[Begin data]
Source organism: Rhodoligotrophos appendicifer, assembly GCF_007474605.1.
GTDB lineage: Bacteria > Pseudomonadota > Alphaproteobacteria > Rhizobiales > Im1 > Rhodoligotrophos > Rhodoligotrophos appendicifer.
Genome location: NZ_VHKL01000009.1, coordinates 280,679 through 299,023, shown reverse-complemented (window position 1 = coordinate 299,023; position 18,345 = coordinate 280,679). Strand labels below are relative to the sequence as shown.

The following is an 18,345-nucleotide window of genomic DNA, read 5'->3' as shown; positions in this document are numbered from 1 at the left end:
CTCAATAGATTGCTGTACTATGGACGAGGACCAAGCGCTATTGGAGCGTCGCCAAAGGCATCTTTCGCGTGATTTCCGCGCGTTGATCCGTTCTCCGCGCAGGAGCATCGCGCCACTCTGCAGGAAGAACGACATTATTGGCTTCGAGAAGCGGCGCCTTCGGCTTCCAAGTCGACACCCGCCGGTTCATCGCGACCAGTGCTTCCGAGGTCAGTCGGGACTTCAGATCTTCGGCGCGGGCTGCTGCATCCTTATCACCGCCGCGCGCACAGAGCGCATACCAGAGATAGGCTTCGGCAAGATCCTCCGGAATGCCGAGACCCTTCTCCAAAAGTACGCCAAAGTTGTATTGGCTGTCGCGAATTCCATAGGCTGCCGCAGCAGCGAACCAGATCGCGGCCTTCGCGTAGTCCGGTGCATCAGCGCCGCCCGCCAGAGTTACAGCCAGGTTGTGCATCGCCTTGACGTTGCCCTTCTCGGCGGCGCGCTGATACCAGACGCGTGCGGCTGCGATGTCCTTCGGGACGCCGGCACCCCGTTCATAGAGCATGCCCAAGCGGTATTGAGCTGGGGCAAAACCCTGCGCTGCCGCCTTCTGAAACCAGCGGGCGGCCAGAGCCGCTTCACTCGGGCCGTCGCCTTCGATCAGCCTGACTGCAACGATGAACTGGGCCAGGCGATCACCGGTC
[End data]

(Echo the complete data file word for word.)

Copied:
Source organism: Rhodoligotrophos appendicifer, assembly GCF_007474605.1.
GTDB lineage: Bacteria > Pseudomonadota > Alphaproteobacteria > Rhizobiales > Im1 > Rhodoligotrophos > Rhodoligotrophos appendicifer.
Genome location: NZ_VHKL01000009.1, coordinates 280,679 through 299,023, shown reverse-complemented (window position 1 = coordinate 299,023; position 18,345 = coordinate 280,679). Strand labels below are relative to the sequence as shown.

The following is an 18,345-nucleotide window of genomic DNA, read 5'->3' as shown; positions in this document are numbered from 1 at the left end:
CTCAATAGATTGCTGTACTATGGACGAGGACCAAGCGCTATTGGAGCGTCGCCAAAGGCATCTTTCGCGTGATTTCCGCGCGTTGATCCGTTCTCCGCGCAGGAGCATCGCGCCACTCTGCAGGAAGAACGACATTATTGGCTTCGAGAAGCGGCGCCTTCGGCTTCCAAGTCGACACCCGCCGGTTCATCGCGACCAGTGCTTCCGAGGTCAGTCGGGACTTCAGATCTTCGGCGCGGGCTGCTGCATCCTTATCACCGCCGCGCGCACAGAGCGCATACCAGAGATAGGCTTCGGCAAGATCCTCCGGAATGCCGAGACCCTTCTCCAAAAGTACGCCAAAGTTGTATTGGCTGTCGCGAATTCCATAGGCTGCCGCAGCAGCGAACCAGATCGCGGCCTTCGCGTAGTCCGGTGCATCAGCGCCGCCCGCCAGAGTTACAGCCAGGTTGTGCATCGCCTTGACGTTGCCCTTCTCGGCGGCGCGCTGATACCAGACGCGTGCGGCTGCGATGTCCTTCGGGACGCCGGCACCCCGTTCATAGAGCATGCCCAAGCGGTATTGAGCTGGGGCAAAACCCTGCGCTGCCGCCTTCTGAAACCAGCGGGCGGCCAGAGCCGCTTCACTCGGGCCGTCGCCTTCGATCAGCCTGACTGCAACGATGAACTGGGCCAGGCGATCACCGGTC